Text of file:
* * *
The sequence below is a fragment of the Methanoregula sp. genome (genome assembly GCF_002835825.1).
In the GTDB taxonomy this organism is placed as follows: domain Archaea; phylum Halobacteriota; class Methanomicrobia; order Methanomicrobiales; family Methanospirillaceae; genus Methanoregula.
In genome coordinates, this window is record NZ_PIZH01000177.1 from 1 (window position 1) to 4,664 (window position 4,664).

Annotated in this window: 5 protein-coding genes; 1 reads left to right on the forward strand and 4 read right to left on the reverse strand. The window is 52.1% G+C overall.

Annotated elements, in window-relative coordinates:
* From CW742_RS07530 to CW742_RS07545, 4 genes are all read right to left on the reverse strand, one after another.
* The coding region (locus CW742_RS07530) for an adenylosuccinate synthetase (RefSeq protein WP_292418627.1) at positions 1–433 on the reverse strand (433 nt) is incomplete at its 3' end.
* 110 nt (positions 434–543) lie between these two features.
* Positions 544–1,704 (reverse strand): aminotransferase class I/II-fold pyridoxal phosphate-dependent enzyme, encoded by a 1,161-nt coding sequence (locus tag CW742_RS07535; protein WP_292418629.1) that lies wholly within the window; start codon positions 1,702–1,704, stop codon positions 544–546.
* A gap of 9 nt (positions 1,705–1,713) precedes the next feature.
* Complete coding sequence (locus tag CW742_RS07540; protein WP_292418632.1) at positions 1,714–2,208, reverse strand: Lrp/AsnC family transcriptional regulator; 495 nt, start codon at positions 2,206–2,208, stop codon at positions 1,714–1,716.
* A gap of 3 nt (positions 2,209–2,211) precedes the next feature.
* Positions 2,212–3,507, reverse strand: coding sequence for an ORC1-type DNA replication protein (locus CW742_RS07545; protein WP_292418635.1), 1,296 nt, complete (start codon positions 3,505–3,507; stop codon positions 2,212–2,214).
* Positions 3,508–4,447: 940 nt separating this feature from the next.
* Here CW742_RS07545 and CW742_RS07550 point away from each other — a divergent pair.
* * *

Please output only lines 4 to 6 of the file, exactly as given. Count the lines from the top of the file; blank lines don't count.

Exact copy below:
Annotated in this window: 5 protein-coding genes; 1 reads left to right on the forward strand and 4 read right to left on the reverse strand. The window is 52.1% G+C overall.

Annotated elements, in window-relative coordinates:
* From CW742_RS07530 to CW742_RS07545, 4 genes are all read right to left on the reverse strand, one after another.